Do Arminians Believe in Total Depravity?

Leading Calvinist John MacArthur asserts that,

“THE contemporary idea today is that there’s some residual good left in the sinner.  As this progression came from Pelagianism to Semi-Pelagianism, and then came down to some contemporary Arminianism, maybe got defined a little more carefully by Wesley, who was a sort of, ah, um, messed up Calvinist, because Wesley wanted to give all the glory to God, but as you well know, but he wanted to find in man some place where man could initiate salvation on his own will… So that the sinner, un-aided by the Holy Spirit, must make the first move.  That’s essentially Arminian theology: The sinner, un-aided, must make the first move.” 1 (Emphasis mine)

Loraine Boettner writes,

“AS we read the works of various Arminian writers, it seems that their first and perhaps most serious error is that they do not give sufficient importance to the sinful rebellion and spiritual separation of the human race from God that occurred in the fall of Adam. Some neglect it altogether, while for others it seems to be a far away event that has little influence in the lives of people today. But unless we insist on the reality of that spiritual separation from God, and the totally disastrous effect that it had on the entire human race, we shall never be able properly to appreciate our real condition or our desperate need of a Redeemer.” 2

Not only does Boettner explicitly say that Arminians “do not give sufficient importance to the sinful rebellion and spiritual separation of the human race from God,” his last sentence is a slap in the face if ever I’ve seen one: Arminians are not able to properly appreciate the need for a Redeemer.

Calvinist duo Steele and Thomas claim that Arminianism teaches that,

“ALTHOUGH human nature was seriously affected by the fall, man has not been left in a state of total spiritual helplessness. God graciously enables every sinner to repent and believe, but He does not interfere with man’s freedom. Each sinner possesses a free will, and his eternal destiny depends on how he uses it. Man’s freedom consists of his ability to choose good over evil in spiritual matters; his will is not enslaved to his sinful nature. The sinner has the power to either cooperate with God’s Spirit and be regenerated or resist God’s grace and perish. The lost sinner needs the Spirit’s assistance, but he does not have to be regenerated by the Spirit before he can believe, for faith is man’s act and precedes the new birth. Faith is the sinner’s gift to God; it is man’s contribution to salvation.” 3

The Christian Apologetics and Research Ministry (CARM) claims,

“TOTAL Depravity is the doctrine that fallen man is completely touched by sin and that he is completely a sinner. He is not as bad as he could be, but in all areas of his being, body, soul, spirit, mind, emotions, etc., he is touched by sin. In that sense he is totally depraved. Because man is depraved, nothing good can come out of him (Rom. 3:10-12) and God must account the righteousness of Christ to him. This righteousness is obtainable only through faith in Christ and what He did on the cross.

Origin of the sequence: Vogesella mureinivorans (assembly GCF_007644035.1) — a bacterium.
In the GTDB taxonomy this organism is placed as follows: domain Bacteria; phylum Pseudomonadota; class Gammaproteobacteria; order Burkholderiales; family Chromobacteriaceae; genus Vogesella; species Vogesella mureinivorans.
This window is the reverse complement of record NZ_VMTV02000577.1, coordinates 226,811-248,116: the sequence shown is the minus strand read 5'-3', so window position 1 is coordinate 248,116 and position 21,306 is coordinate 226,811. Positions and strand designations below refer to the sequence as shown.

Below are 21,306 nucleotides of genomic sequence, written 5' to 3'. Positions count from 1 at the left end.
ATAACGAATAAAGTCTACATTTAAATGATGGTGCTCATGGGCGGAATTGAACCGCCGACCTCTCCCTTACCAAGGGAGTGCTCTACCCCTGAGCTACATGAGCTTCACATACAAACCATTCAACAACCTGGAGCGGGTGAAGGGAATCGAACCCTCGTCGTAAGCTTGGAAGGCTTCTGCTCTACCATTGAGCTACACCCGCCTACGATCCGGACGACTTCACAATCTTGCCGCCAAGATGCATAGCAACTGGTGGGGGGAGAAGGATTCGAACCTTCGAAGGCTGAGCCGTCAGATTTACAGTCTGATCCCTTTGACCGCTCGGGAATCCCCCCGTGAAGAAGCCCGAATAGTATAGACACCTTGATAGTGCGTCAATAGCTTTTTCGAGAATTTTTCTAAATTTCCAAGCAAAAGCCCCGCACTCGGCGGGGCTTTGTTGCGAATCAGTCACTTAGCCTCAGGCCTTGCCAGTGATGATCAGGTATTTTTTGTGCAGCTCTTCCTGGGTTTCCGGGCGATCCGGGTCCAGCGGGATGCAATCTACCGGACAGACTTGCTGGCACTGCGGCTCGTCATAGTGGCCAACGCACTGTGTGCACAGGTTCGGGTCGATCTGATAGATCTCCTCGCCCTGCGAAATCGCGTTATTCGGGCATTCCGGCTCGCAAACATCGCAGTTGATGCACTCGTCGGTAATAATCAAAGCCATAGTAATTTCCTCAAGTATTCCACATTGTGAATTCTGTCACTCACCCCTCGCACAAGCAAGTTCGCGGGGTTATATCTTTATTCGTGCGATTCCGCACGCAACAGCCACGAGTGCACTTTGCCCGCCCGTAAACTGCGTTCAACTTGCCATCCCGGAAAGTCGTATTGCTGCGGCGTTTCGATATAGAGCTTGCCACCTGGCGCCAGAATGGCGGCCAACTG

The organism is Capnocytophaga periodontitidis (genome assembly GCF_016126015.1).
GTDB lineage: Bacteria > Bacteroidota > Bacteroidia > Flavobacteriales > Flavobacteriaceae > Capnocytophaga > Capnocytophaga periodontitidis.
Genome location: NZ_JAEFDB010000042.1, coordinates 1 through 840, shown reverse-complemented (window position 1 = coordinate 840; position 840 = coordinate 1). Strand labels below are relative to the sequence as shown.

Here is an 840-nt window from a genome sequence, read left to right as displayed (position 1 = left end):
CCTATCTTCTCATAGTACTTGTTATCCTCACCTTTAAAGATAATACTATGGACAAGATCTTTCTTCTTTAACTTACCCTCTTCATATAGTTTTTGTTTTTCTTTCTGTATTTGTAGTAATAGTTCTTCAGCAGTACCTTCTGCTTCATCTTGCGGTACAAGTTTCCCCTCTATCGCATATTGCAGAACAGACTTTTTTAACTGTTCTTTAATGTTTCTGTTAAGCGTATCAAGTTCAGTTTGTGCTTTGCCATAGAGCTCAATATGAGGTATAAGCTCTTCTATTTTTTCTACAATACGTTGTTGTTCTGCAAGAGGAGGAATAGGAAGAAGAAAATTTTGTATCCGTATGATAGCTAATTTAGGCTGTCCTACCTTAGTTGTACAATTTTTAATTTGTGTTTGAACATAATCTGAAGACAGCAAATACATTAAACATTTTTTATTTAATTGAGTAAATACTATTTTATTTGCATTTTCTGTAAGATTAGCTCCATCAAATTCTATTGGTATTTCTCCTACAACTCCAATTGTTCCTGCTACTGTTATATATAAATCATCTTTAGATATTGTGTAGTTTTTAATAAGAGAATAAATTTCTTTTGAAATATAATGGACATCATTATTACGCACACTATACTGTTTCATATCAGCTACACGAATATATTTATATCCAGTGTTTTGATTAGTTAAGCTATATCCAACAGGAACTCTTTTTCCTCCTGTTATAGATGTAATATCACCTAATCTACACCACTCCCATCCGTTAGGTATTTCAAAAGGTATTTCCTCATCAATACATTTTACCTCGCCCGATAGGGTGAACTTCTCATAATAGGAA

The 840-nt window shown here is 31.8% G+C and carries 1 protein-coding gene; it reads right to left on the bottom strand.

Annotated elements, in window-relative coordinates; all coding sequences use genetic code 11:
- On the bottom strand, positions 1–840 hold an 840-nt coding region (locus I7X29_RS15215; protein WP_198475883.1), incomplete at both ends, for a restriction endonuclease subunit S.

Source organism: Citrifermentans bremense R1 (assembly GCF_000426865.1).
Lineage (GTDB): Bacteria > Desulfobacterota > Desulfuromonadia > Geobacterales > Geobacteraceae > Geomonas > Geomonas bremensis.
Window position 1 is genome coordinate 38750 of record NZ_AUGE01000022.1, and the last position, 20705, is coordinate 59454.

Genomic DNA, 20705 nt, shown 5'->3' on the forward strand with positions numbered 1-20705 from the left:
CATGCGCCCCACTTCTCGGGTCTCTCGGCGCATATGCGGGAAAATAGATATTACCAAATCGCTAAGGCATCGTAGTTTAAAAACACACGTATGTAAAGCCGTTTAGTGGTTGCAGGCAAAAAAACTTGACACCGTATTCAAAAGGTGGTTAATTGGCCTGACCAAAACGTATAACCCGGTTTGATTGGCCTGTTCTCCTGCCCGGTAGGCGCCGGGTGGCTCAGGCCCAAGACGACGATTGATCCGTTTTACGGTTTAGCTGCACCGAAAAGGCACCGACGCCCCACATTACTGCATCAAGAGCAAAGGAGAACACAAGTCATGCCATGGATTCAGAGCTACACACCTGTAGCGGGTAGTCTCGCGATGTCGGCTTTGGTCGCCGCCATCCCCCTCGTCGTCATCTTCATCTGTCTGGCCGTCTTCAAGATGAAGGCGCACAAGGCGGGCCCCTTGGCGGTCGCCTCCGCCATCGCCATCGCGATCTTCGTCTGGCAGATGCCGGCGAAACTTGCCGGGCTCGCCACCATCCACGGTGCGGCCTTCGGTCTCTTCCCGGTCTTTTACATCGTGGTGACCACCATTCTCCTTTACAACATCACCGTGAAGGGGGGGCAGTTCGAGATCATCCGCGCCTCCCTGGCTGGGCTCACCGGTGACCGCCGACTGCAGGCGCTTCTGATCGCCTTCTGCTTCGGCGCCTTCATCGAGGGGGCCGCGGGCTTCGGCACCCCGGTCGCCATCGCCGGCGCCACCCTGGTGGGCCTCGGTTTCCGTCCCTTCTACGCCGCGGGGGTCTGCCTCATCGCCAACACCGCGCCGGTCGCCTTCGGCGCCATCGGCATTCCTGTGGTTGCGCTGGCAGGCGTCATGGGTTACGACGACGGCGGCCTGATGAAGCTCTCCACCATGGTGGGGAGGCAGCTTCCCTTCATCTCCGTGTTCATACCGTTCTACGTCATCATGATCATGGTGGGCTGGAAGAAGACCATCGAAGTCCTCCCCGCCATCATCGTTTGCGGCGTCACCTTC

Total depravity is generally believed by the Calvinist groups and rejected by the Arminian groups.” 4

William MacLean writes,

“ARMINIANS deny the total depravity of man, in that they hold that the will of man is free and has the ability to choose Christ and the salvation that is in Him.” 5

Despite how convinced the above Calvinists are regarding the beliefs of Arminians, their claims are quite baseless.  In fact, nothing could be further from the truth; Arminians wholeheartedly affirm the total depravity of man.

Jacob Arminius writes,

“IN the state of Primitive Innocence, man had a mind endued with a clear understanding of heavenly light and truth concerning God, and his works and will, as far as was sufficient for the salvation of man and the glory of God; he had a heart imbued with ‘righteousness and true holiness,’ and with a true and saving love of good; and powers abundantly qualified or furnished perfectly to fulfill the law which God had imposed on him.  This admits easily of proof, from the description of the image of God, after which man is said to have been created, (Gen 1:26-27) from the law divinely imposed on him, which had a promise and a threat appended to it, (Gen 2:17) and lastly from the analogous restoration of the same image in Christ Jesus. (Eph 4:24, Col 3:10)

But man was not so confirmed in this state of innocence, as to be incapable of being moved, by the representation presented to him of some good, (whether it was of an inferior kind and relating to this animal life, or of a superior-kind and relating to spiritual life) inordinately and unlawfully to look upon it and to desire it, and of his own spontaneous as well as free motion, and through a preposterous desire for that good, to decline from the obedience which had been prescribed to him.  Nay, having turned away from the light of his own mind and his chief good, which is God, or, at least, having turned towards that chief good not in the manner in which he ought to have done, and besides having turned in mind and heart towards an inferior good, he transgressed the command given to him for life.  By this foul deed, he precipitated himself from that noble and elevated condition into a state of the deepest infelicity, which is under the dominion of sin.  For ‘to whom any one yields himself a servant to obey,’ (Rom 6:16) and ‘of whom a man is overcome, of the same is he brought in bondage,’ and is his regularly assigned slave. (2 Pet 2:19)

In this state, the free will of man towards the true good is not only wounded, maimed, infirm, bent, and weakened; but it is also imprisoned, destroyed, and lost.  And its powers are not only debilitated and useless unless they be assisted by grace, but it has no powers whatever except such as are excited by Divine grace.  For Christ has said, ‘Without me ye can do nothing.’  St. Augustine, after having diligently meditated upon each word in this passage, speaks thus: ‘Christ does not say, without me ye can do but Little; neither does He say, without me ye can do any Arduous Thing, nor without me ye can do it with difficulty.  But he says, without me ye can do Nothing! Nor does he say, without me ye cannot complete any thing; but without me ye can do Nothing.’  That this may be made more manifestly to appear, we will separately consider the mind, the affections or will, and the capability, as contra-distinguished from them, as well as the life itself of an unregenerate man.” 6

Arminius further writes,